• Improve data sharing between systems that young people disconnect from and programs currently serving disconnected youth. As the current system exists, youth might plug into programs in their efforts to reconnect, but very little of the information gathered on services and outcomes is shared system-wide. This leaves an information gap on “who” these youth are, what subpopulations are most high-risk for disconnection, and what programmatic approaches should be implemented system-wide as best practices. 
  • Support efforts that focus on long-term engagement and success. In order to sustain youth re-engagement, it’s important to support efforts that give youth the opportunity to “bridge” from one level of service to the next in their pursuit of long-term success. In connecting organizations and service providers to each other’s work, a comprehensive system of re-engagement emerges, and a clear path forward insulates youth from further disconnection. 
  • Establish formal mechanisms to solicit the opinions of youth. In addition to a commitment to collect outcomes data, the opinions of youth must be solicited to effectively tailor programming to their dynamic needs. The input of youth will inform program improvement, solidify best practices, and demonstrate how to replicate efforts across the system of re-engagement. 
  • Create a comprehensive system of disconnected youth service provision. A sustained and successful re-engagement effort hinges on communication and adaptability between the many programs, agencies, and organizations that serve disconnected youth. By agreeing to comparable indicators of success, establishing a network of referrals and shared resources, and sharing data about the dynamic population they serve, these entities will hone their understanding and ability to meet disconnected youth where they are.

RESOURCES
[i] Youth Transitions Funders Group, Closing the Graduation Gap: A Superintendent’s Guide for Planning Multiple Pathways to Graduation.
[ii] Bridgeland, J., DiIulio, J., & Morison, K. (2006). The Silent Epidemic: Perspectives of High School Dropouts. Washington, DC: Civic Enterprises, LLC, www.civicenterprises.net.
[iii] Youth Transitions Funders Group, Ibid; Unfulfilled Promise: The Dimensions and Characteristics of Philadelphia’s Dropout Crisis, 2000-2005. Philadelphia, PA: Philadelphia Youth Network, The Johns Hopkins University, University of Pennsylvania, www.projectuturn.net; Planty, M., Provasnik, S., & Daniel, B. (2007). High School Coursetaking: Findings from the Condition of Education 2007. Washington, DC: National Center for Education Statistics, nces.ed.gov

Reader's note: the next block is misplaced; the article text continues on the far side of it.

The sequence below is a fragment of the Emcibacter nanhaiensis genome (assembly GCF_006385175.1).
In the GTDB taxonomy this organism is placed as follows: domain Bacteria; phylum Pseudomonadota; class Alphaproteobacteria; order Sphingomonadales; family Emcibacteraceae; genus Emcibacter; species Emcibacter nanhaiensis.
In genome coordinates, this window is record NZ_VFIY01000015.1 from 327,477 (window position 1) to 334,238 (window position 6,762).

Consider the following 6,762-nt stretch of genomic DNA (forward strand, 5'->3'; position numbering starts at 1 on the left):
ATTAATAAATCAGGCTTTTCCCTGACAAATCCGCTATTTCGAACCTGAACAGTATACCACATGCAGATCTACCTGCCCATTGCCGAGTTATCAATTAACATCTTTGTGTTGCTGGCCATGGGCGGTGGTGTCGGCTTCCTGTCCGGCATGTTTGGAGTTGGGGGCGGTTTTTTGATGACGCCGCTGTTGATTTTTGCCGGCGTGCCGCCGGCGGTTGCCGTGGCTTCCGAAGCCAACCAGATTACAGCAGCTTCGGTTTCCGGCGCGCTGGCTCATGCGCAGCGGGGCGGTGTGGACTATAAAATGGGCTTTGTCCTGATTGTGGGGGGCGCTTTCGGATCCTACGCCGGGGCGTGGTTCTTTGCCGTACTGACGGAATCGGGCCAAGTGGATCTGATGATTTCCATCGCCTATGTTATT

[iv] Office of the State Superintendent for Education. “Official Graduation Rates SY 2012-2013 “http://osse.dc.gov/publication/2012-2013-adjusted-cohort-graduation-rate”
[v] TAG Data
[vi] Raise DC Analysis of Bureau of Labor Statistics, 2011 Local Area Unemployment Statistics,www.bls.gov/lau/ptable14full11.pdf. Accessed 04/20/13 at http://raisedc.net/pdfs/DME-003-ReportCard2.0.pdf.
[vii] American Community Survey, 2009
[viii] DCAYA, 2013. Connecting Youth to Opportunity. Retrieved from DCAYA website: http://www.dc-aya.org/sites/default/files/content/Connecting%20Youth%20to%20Opportunity_Final%20Report.pdf
[ix] DC Deptartment of Human Services, Income Maintenance Administration, Automated Client Eligibility Determination System, TAN,F Recipient Adults by Sex and Age - FY 2011 



DC Alliance of Youth Advocates released a report in the Fall of 2013, "Connecting Youth to Opportunity." Youth focus groups and surveys were conducted to ask young people about the challenges they face leading to disconnection and the barriers preventing them from reconnecting. The full report can be found on the DCAYA website.



 For more on youth issues in DC you can FOLLOW us on Twitter, LIKE us on Facebook, SUBSCRIBE to this blog and VISIT us at www.dc-aya.org.